* None of this is to say you can't run whatever smack you want about that team in this house. That, in part, is what BSOTS provides a forum for. What good is a playoff series if you can't mock your opponent? Feel free to let loose on the team or its players. Just not the good and respectful fans that choose to join the conversation here.
* Keep the mocking at home. When you go to another team's blog solely to talk trash, be smug, rub their noses in it or otherwise engage in decidedly uncivil discourse, you're on your own. They will ban you, it will be swift and you will have gained nothing (besides, you know, that whole thing about making the rest of this community look like unconscionable douches. Good on you, sir or madam.) And you will almost certainly be called out or banned on this site. That's just how we roll.
And in case you're wondering, none of these guidelines are new. Check the "The Good, The Bad and the Ugly" link on the left side of the main page. It's all there. Now, get out there and spread the Suns love (with intelligence, humor and respect, of course)!
The Suns are going to need productive minutes from Robin Lopez to combat the Lakers size. (Photo by Max Simbron)
We will have PLENTY of time to talk about this series and break down the details, but here's some initial thoughts on the match-ups and an early prediction.
If you thought Suns-Spurs was David vs Goliath, you ain't seen nothing yet. The Lakers have more playoff and championship experience than any other team in the league. Kobe Bryant has logged 7,220 playoff minutes compared to 7,548 for Nash, Hill, Richardson and Stoudemire combined. Phil Jackson has 10 rings. Alvin Gentry has 10 fingers.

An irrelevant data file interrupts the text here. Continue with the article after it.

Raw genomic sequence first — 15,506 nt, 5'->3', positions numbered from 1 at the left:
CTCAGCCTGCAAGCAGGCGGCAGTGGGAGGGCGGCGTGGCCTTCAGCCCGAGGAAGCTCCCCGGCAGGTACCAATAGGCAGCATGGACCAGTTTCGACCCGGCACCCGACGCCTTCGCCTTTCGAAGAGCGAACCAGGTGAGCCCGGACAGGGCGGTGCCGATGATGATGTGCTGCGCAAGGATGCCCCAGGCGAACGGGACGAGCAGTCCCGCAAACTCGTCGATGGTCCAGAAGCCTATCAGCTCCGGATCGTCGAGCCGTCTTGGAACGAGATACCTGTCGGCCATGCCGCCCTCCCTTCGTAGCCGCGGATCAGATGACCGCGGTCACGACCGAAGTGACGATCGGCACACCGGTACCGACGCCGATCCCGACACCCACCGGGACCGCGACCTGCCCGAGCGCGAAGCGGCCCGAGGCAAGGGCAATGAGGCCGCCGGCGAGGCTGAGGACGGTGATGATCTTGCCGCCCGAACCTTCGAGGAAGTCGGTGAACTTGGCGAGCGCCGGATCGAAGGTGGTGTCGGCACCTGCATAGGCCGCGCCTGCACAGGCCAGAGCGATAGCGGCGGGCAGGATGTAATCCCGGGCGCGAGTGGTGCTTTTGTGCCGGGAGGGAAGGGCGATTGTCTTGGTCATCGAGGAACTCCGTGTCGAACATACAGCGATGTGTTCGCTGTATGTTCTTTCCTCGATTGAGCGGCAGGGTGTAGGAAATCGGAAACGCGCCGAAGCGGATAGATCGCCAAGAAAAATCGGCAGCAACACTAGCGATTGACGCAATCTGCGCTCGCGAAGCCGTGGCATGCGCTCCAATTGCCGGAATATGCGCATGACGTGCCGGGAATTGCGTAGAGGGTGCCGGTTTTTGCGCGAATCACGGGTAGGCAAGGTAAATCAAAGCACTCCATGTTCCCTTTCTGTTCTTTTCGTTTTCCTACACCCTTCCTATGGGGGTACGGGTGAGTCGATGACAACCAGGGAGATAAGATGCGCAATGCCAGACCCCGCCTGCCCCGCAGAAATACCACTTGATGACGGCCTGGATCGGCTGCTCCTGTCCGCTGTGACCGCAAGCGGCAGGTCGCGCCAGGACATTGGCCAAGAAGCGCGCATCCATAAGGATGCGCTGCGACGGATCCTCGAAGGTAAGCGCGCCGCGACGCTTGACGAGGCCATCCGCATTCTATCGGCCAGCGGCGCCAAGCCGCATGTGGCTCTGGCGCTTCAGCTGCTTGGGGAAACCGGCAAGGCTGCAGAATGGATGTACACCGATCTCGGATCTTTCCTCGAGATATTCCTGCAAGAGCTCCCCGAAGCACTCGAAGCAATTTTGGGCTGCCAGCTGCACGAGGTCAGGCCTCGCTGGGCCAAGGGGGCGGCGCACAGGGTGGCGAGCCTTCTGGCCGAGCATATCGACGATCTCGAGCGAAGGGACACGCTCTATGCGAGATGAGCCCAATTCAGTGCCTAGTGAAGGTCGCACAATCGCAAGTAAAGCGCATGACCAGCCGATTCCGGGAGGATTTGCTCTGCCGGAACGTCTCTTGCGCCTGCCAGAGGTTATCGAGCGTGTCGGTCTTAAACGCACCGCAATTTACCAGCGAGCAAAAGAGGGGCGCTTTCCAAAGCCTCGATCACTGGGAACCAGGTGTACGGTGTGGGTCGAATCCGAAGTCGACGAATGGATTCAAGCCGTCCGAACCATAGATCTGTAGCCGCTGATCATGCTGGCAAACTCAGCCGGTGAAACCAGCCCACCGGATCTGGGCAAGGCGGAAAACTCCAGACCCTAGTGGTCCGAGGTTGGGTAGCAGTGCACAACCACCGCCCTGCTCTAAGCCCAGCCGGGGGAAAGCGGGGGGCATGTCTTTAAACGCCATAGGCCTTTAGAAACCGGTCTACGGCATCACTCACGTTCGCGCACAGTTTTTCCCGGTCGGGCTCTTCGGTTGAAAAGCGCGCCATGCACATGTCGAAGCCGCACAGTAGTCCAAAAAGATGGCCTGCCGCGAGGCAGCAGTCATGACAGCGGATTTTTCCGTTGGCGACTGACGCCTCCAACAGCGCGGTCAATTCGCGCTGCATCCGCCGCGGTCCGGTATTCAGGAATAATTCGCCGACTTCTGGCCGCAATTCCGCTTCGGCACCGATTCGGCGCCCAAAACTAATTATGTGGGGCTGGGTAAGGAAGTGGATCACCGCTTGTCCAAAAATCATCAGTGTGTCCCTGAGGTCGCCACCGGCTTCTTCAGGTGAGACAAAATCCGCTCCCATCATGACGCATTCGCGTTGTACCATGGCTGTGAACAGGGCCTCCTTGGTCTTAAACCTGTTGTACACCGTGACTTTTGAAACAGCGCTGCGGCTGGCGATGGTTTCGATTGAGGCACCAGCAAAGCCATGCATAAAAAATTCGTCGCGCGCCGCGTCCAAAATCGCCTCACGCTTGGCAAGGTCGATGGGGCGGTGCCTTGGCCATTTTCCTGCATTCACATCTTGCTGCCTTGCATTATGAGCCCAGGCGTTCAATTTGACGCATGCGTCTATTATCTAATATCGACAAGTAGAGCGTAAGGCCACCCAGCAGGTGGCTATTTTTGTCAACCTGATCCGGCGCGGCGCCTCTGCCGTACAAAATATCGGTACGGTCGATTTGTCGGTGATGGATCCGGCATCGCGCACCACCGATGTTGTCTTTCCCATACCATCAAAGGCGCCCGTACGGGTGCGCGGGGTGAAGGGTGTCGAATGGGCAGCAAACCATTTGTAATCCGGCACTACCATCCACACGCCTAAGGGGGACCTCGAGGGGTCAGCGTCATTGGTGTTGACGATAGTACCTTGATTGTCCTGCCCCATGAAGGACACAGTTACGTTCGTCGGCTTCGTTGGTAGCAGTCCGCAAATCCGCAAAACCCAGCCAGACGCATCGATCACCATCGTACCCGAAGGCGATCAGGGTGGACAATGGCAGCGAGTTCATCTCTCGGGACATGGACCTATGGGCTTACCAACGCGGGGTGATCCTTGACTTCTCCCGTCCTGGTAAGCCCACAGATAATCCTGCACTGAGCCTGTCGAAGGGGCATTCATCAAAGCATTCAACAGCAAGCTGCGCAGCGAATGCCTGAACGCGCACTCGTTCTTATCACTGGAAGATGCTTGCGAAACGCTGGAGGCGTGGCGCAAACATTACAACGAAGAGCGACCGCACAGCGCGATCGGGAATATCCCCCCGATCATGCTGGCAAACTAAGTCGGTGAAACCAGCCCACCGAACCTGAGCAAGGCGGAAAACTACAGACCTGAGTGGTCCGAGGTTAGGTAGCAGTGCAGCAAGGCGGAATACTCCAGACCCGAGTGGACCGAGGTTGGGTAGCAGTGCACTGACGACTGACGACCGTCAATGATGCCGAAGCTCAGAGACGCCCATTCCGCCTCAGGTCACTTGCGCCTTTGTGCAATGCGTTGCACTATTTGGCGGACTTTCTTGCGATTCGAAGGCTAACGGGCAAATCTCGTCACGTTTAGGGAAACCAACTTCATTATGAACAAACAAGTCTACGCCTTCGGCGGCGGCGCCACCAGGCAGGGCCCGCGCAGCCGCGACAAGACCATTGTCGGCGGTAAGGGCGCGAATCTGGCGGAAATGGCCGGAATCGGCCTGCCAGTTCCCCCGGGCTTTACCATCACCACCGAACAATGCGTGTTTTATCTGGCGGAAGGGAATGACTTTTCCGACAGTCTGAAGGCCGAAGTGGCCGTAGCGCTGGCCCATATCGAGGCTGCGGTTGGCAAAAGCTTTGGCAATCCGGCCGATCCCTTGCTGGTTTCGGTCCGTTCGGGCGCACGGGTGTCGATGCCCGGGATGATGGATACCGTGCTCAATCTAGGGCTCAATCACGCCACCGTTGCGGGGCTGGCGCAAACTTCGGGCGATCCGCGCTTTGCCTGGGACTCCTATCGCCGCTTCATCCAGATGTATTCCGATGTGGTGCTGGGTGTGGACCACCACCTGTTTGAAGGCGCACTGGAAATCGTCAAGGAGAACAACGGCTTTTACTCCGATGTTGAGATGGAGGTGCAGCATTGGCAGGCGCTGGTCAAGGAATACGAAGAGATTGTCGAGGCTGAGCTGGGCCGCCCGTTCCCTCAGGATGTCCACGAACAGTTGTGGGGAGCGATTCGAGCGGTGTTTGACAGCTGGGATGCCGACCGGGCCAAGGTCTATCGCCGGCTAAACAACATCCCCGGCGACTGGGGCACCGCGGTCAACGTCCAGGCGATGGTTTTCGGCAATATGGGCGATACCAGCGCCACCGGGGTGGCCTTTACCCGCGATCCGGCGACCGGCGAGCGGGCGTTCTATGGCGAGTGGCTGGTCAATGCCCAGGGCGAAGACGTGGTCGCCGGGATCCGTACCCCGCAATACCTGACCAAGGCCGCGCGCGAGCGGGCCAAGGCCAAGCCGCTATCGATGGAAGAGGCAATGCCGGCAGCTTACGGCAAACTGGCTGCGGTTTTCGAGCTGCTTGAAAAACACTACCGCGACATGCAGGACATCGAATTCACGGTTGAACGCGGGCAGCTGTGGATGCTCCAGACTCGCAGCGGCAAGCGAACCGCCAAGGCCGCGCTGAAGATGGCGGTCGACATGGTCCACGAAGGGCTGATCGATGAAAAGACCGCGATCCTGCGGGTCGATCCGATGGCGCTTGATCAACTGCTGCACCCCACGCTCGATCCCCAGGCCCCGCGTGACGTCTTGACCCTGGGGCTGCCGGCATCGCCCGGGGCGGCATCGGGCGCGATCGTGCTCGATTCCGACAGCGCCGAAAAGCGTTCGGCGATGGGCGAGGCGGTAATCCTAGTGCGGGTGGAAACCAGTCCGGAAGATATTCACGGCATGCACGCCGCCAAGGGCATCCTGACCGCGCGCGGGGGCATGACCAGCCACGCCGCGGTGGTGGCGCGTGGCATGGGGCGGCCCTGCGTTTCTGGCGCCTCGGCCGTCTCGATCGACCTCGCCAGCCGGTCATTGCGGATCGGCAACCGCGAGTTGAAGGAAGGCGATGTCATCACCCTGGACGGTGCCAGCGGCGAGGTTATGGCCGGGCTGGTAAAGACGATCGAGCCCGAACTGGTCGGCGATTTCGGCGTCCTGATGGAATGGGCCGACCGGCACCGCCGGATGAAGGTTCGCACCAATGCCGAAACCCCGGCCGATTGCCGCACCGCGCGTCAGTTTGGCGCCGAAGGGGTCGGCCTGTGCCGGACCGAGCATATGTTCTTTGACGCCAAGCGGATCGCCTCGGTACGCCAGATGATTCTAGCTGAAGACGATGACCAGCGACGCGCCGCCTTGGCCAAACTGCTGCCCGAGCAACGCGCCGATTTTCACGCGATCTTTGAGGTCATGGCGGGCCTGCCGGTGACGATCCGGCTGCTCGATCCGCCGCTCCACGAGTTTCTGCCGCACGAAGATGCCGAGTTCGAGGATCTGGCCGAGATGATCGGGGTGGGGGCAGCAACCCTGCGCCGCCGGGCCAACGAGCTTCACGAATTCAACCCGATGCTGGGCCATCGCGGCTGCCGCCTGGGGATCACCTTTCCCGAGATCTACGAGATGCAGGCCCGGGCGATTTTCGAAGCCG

These guys know how to win in the postseason and they are rounding into form after a poor showing to end the season. They will be heavily favored by all the experts, but that just plays into the Suns' hands, who thrive on being the underdog.
The Lakers are a team dominated by one player, surrounded by a couple of other great players. The Suns are a true team.
This will be a battle of star power vs. team power.
Size versus depth
We are going to hear a lot about the Lakers' size in the next week and rightly so. When you have Andrew Bynum, Pau Gasol and Lamar Odom, you are going to have issues. The Lakers play through the post, where they will force double teams and find cutters. Their offense is perfectly geared towards their roster. Guys who can pass the ball and make plays.
Defensively, the Lakers have improved dramatically over the years. They rebound and control the paint as well as any team in the league and with Kobe and Artest, they can lock down key perimeter guys, as well.
The Suns get it done with depth and this will be the biggest key. Once again, the game plan has to be 48 minutes of high energy pressure on both ends of the floor that wears down a Lakers team that basically goes 7 deep. They ask for and get big minutes from Kobe and Gasol and they need them.
The Suns will need to exploit that by working harder and playing faster.
Kenny Smith made this point on TNT last night:
Smith on the Suns' line-up not being able to match-up with the line-up of the Lakers:
"Their best line up on the floor has (Jared) Dudley, Jason Richardson and Grant Hill on the floor at the same time. You cannot play those three guys together against the Los Angeles Lakers with (Andrew) Bynum, (Pau) Gasol and (Lamar) Odom plus Kobe Bryant. (The Suns') best line-up can't play against (the Lakers') line-up, so I want to see what kind of magic (Suns coach) Alvin Gentry pulls out. Maybe if Channing Frye steps up, that's their only hope."